A common taunt from the Apple faithful is that the Mac OS is more secure than Windows, but a new report by the Flemish security firm Secunia finds that Apple products have more vulnerabilities than any other vendor.

Secunia's study (PDF) covers reported vulnerabilities in the first half of 2010, and comes with the caveat that it's a report based on pure numbers. That's not the best measure of threat assessment, of course, since it doesn't look at the severity of the vulnerabilities. 

Secunia also notes the problems are not with the operating systems themselves; they are primarily found in the third-party apps written for those operating systems. The authors of the report rightly acknowledge that despite Apple topping the list of most vulnerable companies, the MacOS has been relatively untouched by malware. On the Windows side, Secunia reports that a typical PC with 50 programs installed -- 26 Microsoft apps, 24 third-party apps -- had 3.5 times more vulnerabilities than a system with just the 26 Microsoft programs.

What it all means

"Users and businesses must change their perception that Microsoft products pose the largest threat in order to allocate security resources effectively. General awareness on the risk of third-party programs must be established," Secunia wrote in its report.

Secunia, of course, is not a purely objective observer; its business is evaluating the security of third-party applications. Secunia's software inspector utilities monitor a system and check to see if apps on the system are out-of-date, if new versions are available, and if there is a known bug in the app.

Finding the weak link

Secunia said that the focus by malware writers has shifted from Microsoft to third-party developers because they are typically slower to update their software than Microsoft. Microsoft has a monthly patch cycle known as "Patch Tuesday," where fixes are issued on the second Tuesday of every month. Other vendors are not as consistent.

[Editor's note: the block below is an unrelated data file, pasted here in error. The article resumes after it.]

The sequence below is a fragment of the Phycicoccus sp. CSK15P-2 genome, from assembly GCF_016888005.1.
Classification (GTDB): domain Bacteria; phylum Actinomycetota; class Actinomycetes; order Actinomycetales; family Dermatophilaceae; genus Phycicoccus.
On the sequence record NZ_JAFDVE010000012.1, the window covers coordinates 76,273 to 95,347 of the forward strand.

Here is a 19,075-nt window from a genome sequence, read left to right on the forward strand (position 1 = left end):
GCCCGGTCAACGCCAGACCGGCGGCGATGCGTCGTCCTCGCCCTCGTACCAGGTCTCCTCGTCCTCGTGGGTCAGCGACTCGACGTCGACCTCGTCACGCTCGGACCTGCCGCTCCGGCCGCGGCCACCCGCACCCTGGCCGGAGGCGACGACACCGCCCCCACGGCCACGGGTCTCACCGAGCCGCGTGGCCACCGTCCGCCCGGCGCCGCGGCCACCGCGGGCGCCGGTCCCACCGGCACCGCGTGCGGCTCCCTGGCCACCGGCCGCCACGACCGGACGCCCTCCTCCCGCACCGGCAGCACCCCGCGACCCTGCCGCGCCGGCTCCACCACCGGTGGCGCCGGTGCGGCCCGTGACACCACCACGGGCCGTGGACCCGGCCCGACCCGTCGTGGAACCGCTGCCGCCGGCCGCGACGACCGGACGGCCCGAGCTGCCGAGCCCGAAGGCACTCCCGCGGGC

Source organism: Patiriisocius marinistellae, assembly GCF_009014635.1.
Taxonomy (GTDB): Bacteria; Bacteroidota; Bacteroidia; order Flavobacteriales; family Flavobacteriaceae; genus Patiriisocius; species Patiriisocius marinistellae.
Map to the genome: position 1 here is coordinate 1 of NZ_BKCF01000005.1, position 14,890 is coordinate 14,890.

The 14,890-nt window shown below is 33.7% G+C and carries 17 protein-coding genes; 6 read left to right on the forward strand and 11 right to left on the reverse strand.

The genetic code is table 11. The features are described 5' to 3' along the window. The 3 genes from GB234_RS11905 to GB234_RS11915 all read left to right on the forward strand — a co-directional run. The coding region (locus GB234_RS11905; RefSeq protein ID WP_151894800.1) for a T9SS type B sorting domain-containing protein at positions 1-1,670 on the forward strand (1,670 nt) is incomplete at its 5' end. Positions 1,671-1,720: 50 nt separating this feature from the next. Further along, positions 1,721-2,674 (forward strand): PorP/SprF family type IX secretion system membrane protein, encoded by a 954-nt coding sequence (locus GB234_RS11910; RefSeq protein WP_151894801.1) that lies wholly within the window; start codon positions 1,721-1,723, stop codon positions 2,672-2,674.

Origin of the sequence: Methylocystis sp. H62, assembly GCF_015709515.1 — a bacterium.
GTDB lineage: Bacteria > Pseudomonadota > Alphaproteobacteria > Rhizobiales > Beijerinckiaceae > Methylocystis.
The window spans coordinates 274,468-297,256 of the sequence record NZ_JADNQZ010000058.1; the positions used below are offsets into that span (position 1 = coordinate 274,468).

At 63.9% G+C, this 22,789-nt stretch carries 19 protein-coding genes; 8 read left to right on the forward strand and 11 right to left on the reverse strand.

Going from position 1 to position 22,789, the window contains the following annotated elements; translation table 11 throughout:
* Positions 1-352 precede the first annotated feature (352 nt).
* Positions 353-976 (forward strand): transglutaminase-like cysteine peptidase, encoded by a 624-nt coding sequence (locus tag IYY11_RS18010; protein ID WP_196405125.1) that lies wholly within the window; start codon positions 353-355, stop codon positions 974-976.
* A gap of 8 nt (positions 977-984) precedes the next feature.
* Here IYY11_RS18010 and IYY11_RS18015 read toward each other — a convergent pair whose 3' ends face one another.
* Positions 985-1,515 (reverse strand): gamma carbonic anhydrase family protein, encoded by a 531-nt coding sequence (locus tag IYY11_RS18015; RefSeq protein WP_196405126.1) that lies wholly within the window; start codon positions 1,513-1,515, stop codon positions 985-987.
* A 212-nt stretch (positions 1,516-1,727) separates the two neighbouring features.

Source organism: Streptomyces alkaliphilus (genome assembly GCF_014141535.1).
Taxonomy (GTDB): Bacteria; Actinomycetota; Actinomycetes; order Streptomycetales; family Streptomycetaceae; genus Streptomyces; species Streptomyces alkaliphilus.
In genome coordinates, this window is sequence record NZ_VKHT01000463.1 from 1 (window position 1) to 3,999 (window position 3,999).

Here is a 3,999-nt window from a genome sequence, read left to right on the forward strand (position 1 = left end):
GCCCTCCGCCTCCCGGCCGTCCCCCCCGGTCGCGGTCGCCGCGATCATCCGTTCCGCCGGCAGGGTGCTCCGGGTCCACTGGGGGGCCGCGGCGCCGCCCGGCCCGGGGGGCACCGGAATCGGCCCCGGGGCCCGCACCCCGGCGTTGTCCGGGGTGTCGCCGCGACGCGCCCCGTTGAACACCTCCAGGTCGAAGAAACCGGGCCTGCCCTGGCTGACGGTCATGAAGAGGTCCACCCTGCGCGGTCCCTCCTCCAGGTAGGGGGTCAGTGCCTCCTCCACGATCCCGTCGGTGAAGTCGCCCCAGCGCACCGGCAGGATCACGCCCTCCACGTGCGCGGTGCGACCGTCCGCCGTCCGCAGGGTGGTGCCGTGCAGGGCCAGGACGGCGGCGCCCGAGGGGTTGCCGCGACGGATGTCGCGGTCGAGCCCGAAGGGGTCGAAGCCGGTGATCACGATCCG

Also, many apps require the user to manually check for updates. One notable exception is the Firefox browser (from Mozilla, which ranked tenth in the list of most vulnerable vendors), which alerts users when a new version is available for download.

The report said the top ten most vulnerable vendors--which includes (in order) Apple, Oracle, Microsoft, HP, Adobe, IBM, VMware, Cisco, Google, and Mozilla--account for 38 percent of all vulnerabilities disclosed in the last year. Oracle includes Sun Microsystems, and therefore, Java, as well as BEA logic bugs. 

Since 2006, Oracle has been the leader in vulnerabilities, with Apple coming second since 2007. This year, the two swapped positions. Microsoft has consistently held its third-place ranking since 2006.

Changing strategies

According to Secunia, from 2007 to 2009, the number of vulnerabilities affecting a typical end-user almost doubled, from 220 to 420, and, the company predicts, that number could double again this year. The report also found that remote attacks -- usually by malware implanted on the computer -- remain the most common form of attack, more than 80 percent of the time.

It also found that remote system access and cross-site scripting have dipped as the most prevalent forms of attacks, while accessing sensitive information has grown. Essentially, this means more keyloggers and information stealers are being used than before.

Andy Patrizio is a senior editor at InternetNews.com, the news service of Internet.com, the network for technology professionals.